5. Simulation Results and Discussion

In this section, the performance of the proposed PID tuning method is evaluated in MATLAB and applied to control a DC servomotor. The DC motor system can be considered as a SISO system in which the input is the DC source voltage and the output is the shaft angular position . The dynamical behavior of the DC motor as a relationship between the applied DC voltage source and the angular position of the shaft can be described by the following transfer function [32]: The parameters in (2) are defined in Table 1 [32, 33].

tab1
Table 1: DC servomotor parameters.

With the parameters listed in Table 1, the DC servomotor transfer function will be The unit step response of the DC motor without PID controller is shown in Figure 3.

It can be observed from Figure 3 that the DC motor system is overdamped with a settling time equal to 37.33 sec at which the response has settled to 98% of the steady state value. In the design of PID controller with combinatorial approach, values are selected in the range of 45.2 to 55, in the range of 0.01 to 0.5, and in the range of 13.5 to 38 with step sizes equal to 0.2, 0.01, and 0.5, respectively. Accordingly, the table of all combinations is produced to have a total of possible combinations. It is observed that, within this range, tuning is done effectively, as can be shown later. Each PID parameter combination is evaluated using a fitness function given by where , , , and are the rise time, settling time, peak time, and maximum overshoot variables which are used to specify the system’s response, respectively. The same variables assigned with asterisk () are used in (4) to denote the desired response specifications. is the steady state error. () are weighting factors used to adjust the importance of the response specification variables and it is up to the designer to choose the values of these weights. In the simulation, , , , and are selected to be 0.475, 0.879, 0.64, and 0.0455, respectively. The weighting factors () are all chosen to be 1 and the unit step response is calculated between 0 and 8 sec with a sampling time of 0.01 sec. Thus, (4) becomes For this objective function, the value of has a unique minimum value equal to zero only when , , , and are equal to 0.475, 0.879, 0.64, and 0.0455, respectively. Therefore, the optimization problem is to design a PID controller which has optimum gains such that when this PID is used to control the DC motor, the overall system step response will exhibit , , , and values equal to 0.475, 0.879, 0.64, and 0.0455, respectively.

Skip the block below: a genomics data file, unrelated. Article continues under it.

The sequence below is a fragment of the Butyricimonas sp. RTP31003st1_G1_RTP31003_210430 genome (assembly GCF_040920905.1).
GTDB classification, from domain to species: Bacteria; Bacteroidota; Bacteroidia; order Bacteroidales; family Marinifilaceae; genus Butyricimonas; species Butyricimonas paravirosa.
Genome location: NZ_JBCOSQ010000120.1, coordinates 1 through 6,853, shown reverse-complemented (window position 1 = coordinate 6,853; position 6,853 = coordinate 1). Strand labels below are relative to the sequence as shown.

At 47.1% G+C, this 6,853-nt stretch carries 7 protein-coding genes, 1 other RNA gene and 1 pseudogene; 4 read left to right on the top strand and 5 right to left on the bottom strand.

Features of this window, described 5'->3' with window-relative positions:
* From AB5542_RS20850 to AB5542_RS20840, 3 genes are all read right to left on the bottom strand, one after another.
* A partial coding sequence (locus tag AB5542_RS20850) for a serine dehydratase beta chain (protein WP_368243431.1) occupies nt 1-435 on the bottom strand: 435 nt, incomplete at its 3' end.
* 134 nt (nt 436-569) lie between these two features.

Among all combinations, , , and are found to be the global optimum PID parameters which can satisfy the desired response. The step response of the DC motor controlled by the PID controller with optimum parameters is shown in Figure 4.

From the unit step response shown in Figure 4, it can be observed that , , , and . The optimal PID parameters are optimized to achieve minimum fitness value according to the desired response specifications. The minimum fitness value () achieved by the optimum PID parameters is 0.009413.

In conventional PID optimization methods, such as ABC, MOL, or GA, the optimization search is performed within an open space of parameters set. For each parameter, a real range of values is defined such as the ranges selected in this section. The open space search delays the optimization process, consumes its effort, and may lead to local minimum problems. Therefore, combinatorial interaction design reduces the space of search and thus achieves effective optimization process.